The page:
In the wake of the U.S. Supreme Court's decision in United States v. Windsor, a Pennsylvania federal judge has ruled that the wife, not the parents, of a deceased female partner at Cozen O'Connor is entitled to her profit-sharing benefits.
U.S. District Judge C. Darnell Jones II of the Eastern District of Pennsylvania determined that the terms of the federally regulated profit-sharing plan at issue would dictate whether defendant Jennifer Tobits could be considered as the wife of her former partner, Sarah Ellyn Farley, wife for purposes of collecting the benefits. The two were married in Canada in 2006, and the case came down to whether an Employee Retirement Income Security Act-qualified plan requires recognition of a Canadian marriage.
In narrowly tailoring his ruling, Judge Jones said he did not have to decide any issues of Pennsylvania state law, which still defines marriage as between one man and one woman.
"Prior to the court's decision in Windsor, under the plain language of ERISA, the [Internal Revenue] Code and the plan at issue in this case, qualified retirement plans were under no obligation to provide benefits to same-sex spouses," Judge Jones said. "Following the court's ruling, the term 'spouse' is no longer unconstitutionally restricted to members of the opposite sex, but now rightfully includes those same-sex spouses in 'otherwise valid marriages.' "
In its June 26 opinion in Windsor, the Supreme Court determined that Section 3 of the federal Defense of Marriage Act defining marriage as between a man and a woman was unconstitutional. While the plan at issue doesn't expressly define "spouse," Judge Jones said there can "be no doubt" that Ms. Tobits is Farley's surviving spouse under the plan in light of Windsor.
"Post-Windsor, where a state recognizes a party as a 'surviving spouse,' the federal government must do the same with respect to ERISA benefits -- at least pursuant to the express language of the ERISA-qualified plan at issue here," he said.
The judge said Illinois, where Farley and Ms. Tobits lived before Farley's death, would recognize Ms. Tobits as Farley's surviving spouse. The judge said the state has done so in declaring Tobits as Farley's sole heir.
After Farley died, Illinois enacted a civil union law that, while not allowing for same-sex marriage, allowed for the recognition of such marriages entered into in other states.
"Windsor makes clear that where a state has recognized a marriage as valid, the U.S. Constitution requires that the federal laws and regulations of this country acknowledge that marriage," Judge Jones said.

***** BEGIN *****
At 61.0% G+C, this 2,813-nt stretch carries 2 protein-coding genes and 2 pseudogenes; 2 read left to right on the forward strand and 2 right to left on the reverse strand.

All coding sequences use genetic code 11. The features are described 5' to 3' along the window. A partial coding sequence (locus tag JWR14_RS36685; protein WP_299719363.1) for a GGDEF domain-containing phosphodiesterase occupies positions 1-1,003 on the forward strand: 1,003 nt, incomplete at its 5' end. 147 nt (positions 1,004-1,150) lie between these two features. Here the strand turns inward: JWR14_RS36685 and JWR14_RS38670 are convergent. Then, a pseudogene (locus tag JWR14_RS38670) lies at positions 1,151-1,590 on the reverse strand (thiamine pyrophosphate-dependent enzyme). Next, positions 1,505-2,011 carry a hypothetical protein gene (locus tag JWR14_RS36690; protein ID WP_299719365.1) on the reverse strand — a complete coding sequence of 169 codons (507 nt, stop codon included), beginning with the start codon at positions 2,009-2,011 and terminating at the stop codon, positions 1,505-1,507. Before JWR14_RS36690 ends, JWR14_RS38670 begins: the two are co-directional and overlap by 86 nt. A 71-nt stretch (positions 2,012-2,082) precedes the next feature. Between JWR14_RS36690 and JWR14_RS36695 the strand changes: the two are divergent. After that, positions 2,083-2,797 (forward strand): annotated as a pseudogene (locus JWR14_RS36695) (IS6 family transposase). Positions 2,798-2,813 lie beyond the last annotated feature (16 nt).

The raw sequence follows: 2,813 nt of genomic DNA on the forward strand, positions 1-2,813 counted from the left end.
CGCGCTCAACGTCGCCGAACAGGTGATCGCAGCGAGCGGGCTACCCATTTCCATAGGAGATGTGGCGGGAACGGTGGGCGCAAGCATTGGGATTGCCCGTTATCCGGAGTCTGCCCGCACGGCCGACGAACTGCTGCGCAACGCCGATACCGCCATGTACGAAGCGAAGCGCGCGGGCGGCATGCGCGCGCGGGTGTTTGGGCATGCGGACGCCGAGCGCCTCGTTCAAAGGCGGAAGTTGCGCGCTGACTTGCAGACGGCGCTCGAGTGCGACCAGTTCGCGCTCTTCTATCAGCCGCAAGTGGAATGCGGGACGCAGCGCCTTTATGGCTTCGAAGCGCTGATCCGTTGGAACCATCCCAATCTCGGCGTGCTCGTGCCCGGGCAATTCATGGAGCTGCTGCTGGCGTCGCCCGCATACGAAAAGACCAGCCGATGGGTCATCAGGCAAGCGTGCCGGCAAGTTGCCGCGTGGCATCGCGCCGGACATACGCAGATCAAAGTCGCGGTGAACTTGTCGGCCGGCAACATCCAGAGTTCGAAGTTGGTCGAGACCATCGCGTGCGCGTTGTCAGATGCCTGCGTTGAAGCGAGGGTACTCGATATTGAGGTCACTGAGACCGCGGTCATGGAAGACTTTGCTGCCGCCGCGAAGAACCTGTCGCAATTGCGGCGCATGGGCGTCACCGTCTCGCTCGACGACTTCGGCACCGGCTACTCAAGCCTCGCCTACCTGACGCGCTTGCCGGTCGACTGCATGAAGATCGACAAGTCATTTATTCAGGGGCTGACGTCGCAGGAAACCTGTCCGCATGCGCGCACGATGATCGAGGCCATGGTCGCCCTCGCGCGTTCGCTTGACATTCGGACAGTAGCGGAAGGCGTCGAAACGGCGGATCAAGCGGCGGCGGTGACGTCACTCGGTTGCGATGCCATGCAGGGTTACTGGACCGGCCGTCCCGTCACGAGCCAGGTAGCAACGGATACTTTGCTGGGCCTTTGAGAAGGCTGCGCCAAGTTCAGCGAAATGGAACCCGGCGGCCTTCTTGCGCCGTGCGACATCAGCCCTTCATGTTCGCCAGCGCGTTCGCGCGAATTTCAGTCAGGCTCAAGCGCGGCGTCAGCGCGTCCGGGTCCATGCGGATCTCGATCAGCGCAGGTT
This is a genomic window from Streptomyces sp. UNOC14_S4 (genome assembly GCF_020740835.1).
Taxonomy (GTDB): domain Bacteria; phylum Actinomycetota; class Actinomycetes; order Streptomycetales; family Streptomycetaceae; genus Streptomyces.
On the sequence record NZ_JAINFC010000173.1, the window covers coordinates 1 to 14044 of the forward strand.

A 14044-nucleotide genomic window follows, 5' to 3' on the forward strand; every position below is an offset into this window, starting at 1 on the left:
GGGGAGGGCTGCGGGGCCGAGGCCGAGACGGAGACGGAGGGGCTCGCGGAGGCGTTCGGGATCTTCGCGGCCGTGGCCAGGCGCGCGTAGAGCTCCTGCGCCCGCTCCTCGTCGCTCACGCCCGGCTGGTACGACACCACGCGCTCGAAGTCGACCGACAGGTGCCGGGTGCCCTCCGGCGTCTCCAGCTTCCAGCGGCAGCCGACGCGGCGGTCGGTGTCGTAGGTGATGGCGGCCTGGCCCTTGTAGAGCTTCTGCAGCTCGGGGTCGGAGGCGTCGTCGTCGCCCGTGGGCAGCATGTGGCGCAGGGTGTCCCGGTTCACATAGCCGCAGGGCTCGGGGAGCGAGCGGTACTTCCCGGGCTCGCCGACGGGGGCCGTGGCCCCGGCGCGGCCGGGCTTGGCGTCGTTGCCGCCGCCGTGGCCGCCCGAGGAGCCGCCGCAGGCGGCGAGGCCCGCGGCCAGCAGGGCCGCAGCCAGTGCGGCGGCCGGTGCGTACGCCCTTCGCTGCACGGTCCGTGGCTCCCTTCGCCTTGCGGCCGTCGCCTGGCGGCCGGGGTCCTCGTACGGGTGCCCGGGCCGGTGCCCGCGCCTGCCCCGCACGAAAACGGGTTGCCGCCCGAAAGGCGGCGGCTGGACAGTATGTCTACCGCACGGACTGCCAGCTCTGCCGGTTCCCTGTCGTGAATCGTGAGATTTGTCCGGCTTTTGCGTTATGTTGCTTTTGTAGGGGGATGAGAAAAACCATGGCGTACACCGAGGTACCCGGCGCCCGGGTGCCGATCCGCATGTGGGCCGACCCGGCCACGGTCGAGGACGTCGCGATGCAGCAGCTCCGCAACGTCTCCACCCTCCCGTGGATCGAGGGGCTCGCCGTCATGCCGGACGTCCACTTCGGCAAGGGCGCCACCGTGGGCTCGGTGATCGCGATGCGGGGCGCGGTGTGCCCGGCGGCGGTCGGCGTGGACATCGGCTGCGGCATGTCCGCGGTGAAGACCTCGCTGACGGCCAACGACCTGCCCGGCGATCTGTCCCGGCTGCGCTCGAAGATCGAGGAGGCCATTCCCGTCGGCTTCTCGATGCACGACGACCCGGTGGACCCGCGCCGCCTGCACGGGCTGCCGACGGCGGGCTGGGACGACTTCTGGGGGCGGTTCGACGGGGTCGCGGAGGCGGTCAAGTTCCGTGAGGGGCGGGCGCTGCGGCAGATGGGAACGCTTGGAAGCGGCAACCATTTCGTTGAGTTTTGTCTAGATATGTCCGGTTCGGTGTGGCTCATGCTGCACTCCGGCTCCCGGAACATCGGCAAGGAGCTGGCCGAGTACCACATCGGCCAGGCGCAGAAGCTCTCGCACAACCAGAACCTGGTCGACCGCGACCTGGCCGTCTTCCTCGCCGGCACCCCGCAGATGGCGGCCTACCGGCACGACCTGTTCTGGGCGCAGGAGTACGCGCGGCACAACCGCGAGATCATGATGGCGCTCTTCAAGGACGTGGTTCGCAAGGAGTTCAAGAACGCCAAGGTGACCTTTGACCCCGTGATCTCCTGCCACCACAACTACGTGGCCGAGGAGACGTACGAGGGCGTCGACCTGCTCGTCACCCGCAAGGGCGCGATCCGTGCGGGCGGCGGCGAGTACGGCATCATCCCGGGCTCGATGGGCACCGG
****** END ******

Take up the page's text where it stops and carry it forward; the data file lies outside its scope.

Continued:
He further noted that Cozen O'Connor's plan contains language that mirrors the mandates of ERISA and the Internal Revenue Code and expressly requires the plan be construed according to those laws. He said that means the federal laws supply the meanings to the plan, and not the other way around.
"ERISA and the Code merely establish a floor for privately sponsored employee benefit plans with respect to spousal benefits," Judge Jones said in a footnote. "Privately sponsored plans have discretion to go beyond these requirements -- indeed many do. Today's holding makes clear, however, that Windsor leveled the floor."
Cozen O'Connor, in January 2011, asked the court to decide whether Ms. Tobits or Farley's parents, David and Joan Farley, were entitled to the benefits.
Though both sides argued that the court could answer that question without addressing the constitutionality of DOMA, the issue was extensively briefed. The U.S. Department of Justice declined to argue in support of the law and so the U.S. House of Representatives Bipartisan Legal Advisory Group stepped in to defend DOMA's constitutionality. The group withdrew from the case after Windsor was issued. Judge Jones had placed the case on the suspense docket to await a decision in Windsor.
Outside observers and those involved in the case debated after Windsor was decided whether Farley and Ms. Tobits' Canadian marriage would be recognized as legally valid in this case, in which the plan was administered in Pennsylvania and the couple lived in Illinois.
Teresa S. Renaker of Lewis Feinberg Lee Renaker & Jackson in Oakland, Calif., who represents Ms. Tobits, said in June that nothing in the pension plan requires that the marriage to be recognized by a particular state. She said opposite-sex couples get married wherever they want and don't necessarily live where they were married.
"So I think that certainly from the point of view of administering a pension plan, the most sensible rule is what we would call a 'place of celebration' rule, meaning if the marriage is recognized where it was entered, it's a marriage," Ms. Renaker had said.
H. Robert Fiebach of Cozen O'Connor, who represented his firm, said he was "extremely pleased" with the decision and would pay the benefits into a registry, as the court ordered, immediately.